Civic Centre will get new floor Print Article Font Size

Columbia Basin Trust grant will give new life to Golden’s Civic Centre

One of Golden’s most iconic buildings will receive a major upgrade thanks to a substantial grant from Columbia Basin Trust’s (the Trust) Arts and Culture Venue Grant program and funding from the Town of Golden.

The Golden District Arts Council, also known as Kicking Horse Culture, has been awarded $48,000 to replace the flooring in the Golden Civic Centre’s Great Hall through the Trust grant, with the Town of Golden contributing $15,000 toward the project.

The original 1948 hardwood flooring was refinished during a complete building restoration in 2010/11, but can’t be refinished again due to age and degradation of plank joints.

“At the time we knew we only had a few years of life left in the original floor, but it was important to reveal it to the community to share the stories it held,” said Bill Usher, Executive and Artistic Director. “The replacement of the floor will bring back both the functionality and the ‘wow’ factor as people enter and experience the overall grandeur of the Great Hall.”

The contract for this project was awarded by KHC to Alberta Hardwood Flooring. The existing flooring will be removed and replaced with approximately 3500 square feet of commercially finished ½” x 5” red oak engineered hardwood flooring. The project is anticipated to be complete by the end of May 2018.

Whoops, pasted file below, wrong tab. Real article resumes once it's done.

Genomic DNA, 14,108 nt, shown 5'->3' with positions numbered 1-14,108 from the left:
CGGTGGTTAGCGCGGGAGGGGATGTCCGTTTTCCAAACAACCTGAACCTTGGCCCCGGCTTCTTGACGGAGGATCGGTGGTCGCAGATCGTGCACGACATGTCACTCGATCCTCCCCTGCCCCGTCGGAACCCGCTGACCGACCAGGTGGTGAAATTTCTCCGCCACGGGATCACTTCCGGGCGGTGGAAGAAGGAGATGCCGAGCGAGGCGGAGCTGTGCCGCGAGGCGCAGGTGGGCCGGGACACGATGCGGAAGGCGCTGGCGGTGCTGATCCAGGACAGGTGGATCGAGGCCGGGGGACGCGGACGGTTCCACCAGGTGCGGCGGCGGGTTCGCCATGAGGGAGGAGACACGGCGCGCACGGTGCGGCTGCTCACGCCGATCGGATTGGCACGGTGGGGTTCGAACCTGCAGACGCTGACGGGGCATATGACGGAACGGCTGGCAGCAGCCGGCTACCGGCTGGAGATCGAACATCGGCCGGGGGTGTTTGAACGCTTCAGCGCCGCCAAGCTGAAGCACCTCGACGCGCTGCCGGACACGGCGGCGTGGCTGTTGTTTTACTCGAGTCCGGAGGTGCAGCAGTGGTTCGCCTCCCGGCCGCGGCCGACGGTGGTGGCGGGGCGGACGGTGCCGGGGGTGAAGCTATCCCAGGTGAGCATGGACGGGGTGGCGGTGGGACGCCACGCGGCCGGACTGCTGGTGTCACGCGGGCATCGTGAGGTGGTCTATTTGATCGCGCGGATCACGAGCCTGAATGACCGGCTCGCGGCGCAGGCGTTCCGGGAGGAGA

Mayor Ron Oszust said, “Once again, Columbia Basin Trust has provided resources to ensure our civic centre continues as the cultural touchstone it is.  The Trust was a significant contributor to the centre’s re-birth in 2011 and this latest initiative will keep it safe and beautiful for a long, long time.”

To support and enhance the Arts and Culture sector in the Basin, the Trust is helping 12 facilities renovate, relocate or upgrade with nearly $830,000 in support through its new Arts and Culture Venue Grants.

“Realizing the importance of arts and culture to Basin residents, we have committed to meeting community needs for venues through these grants,” said Wayne Lundeberg, Columbia Basin Trust. “These 12 projects will contribute to keeping the region a vibrant place to live and visit.”

These grants are part of the Trust’s recent $11.6-million, three-year commitment to arts and culture, and to heritage. Other aspects include a new heritage professional located in the Basin and the new Heritage, Museum and Archive Grants. The Trust is also continuing the Arts and Culture Program delivered by the Columbia Kootenay Cultural Alliance and its Built Heritage Grants, a partnership with Heritage BC. Learn more at ourtrust.org/artscultureheritage.